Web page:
Keeping Breakfast Down

With Holly at high school now our day starts at normal time, I’m ready for action at the same time as normal people. It also means I can be a skiving bastard much earlier in the day as well.
When I walked into the living room this morning and saw the fog and I knew what I was doing. Engineering kit went in a bag for later, hill gear went on.
I dropped the girl at the train and swung by my folks for a quick breakfast, filled a water bottle and made a dash for the crags.

The mist was thinner at the car park, light was forcing it’s way through in fuzzy spotlight beams around the trees and the pylons. I wanted to run for it but I was caught by the glistening spider webs that seems to be stringing every blade of grass on the hillside together into one shimmering blanket or wonder. And terror I dare say, the spiders at the centre of each web looked hungry. And there was a lot of them. A lot.

It was cool in the mist but got warmer as I climbed and breakfast was making it’s presence know too.
I had no need to hurry, it would be like this til lunchtime, I just wanted to be above the cloud.

I’ve done this countless time and it’s breaks a grin and girly laugh every time. I love it up here anyway, but some days shine a little brighter in my memory and my imagination.
This is happiness.

I went straight to the top and looked out, glorious. The higher tops, the real mountains are all far away but I don’t care, this is home, this is mine, this is pure magic.

I saw the Brocken Spectre follow me up, changing intensity and size with my height and the mist level all the way. It had the fogbow outer edge as well which seemed like it extended in an arc all the way to the Cowal peninsula, it was so distinct I felt I could step out onto it and walk on this ghost bridge high above the Firth of Clyde in the sunshine.

I sat and kept of sitting, I drank my cool Robinson’s lemon. Worry free just for a while, full of joy and wearing a smile under that manky old cap.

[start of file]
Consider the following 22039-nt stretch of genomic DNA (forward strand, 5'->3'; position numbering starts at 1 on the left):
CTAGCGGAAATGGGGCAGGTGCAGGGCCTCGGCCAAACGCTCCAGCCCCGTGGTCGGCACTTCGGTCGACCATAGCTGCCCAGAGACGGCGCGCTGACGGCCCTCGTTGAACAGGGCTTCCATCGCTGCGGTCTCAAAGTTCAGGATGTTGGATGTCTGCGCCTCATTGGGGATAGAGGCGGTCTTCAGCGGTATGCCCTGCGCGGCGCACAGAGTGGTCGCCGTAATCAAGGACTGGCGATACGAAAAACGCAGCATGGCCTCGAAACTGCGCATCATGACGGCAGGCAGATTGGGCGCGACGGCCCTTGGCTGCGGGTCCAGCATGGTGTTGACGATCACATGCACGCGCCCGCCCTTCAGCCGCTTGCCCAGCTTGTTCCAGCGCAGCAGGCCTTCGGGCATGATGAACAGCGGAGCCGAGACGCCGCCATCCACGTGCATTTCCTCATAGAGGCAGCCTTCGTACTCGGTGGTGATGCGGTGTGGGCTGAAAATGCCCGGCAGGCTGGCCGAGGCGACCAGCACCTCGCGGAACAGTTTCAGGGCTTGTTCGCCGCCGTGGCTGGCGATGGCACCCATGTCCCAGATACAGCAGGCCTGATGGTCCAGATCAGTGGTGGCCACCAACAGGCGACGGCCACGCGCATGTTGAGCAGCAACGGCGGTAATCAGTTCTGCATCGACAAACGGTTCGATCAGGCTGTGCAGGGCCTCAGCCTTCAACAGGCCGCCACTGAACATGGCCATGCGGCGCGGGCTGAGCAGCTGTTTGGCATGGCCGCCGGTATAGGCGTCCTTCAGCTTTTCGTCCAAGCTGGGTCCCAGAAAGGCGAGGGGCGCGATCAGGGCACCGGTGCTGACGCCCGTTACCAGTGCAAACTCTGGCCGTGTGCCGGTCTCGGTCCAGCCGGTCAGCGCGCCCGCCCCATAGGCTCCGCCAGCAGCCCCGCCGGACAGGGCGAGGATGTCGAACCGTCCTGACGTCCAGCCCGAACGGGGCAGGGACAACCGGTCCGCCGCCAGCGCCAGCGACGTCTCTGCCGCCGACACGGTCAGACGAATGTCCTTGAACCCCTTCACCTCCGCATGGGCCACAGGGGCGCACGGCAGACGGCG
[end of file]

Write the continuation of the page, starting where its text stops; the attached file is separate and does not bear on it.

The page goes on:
I eventually decided to wander the edge of the crags. It’s a lovely trail anyway, but the evolving view sells it even more today.

Ben Lomond was lying on it’s back under the clear blue skies, the trees have lost that angry summer green and the moon slips quietly across the sky, most likely wondering why the hell it’s here in the daytime. It’s used to shiftwork, but this isn’t right surely?

As the sun rose so did the fog, in tufts and waves it poured slowly up the glens and the gullies before finally running out of puff then breathing back in and fading into patches that would sit defiantly until I got back to the truck.

The little white dot on the ridge above is a pickup truck. The quarry track goes round the rim and I watched the big trucks driving round ferrying fresh stone downhill. What would that dashcam footage be like.

I stayed up there for hours. Wandering and watching, just letting time pass.

I came down the long way, checking on the cup marked stones (don’t ask, still not telling) and my gate repair. I was starvin’ too.
Back to my folks again.
“Oh, you want some lunch?”
Er, aye…
“How did you get on a work?”
Fine, just fine.

 

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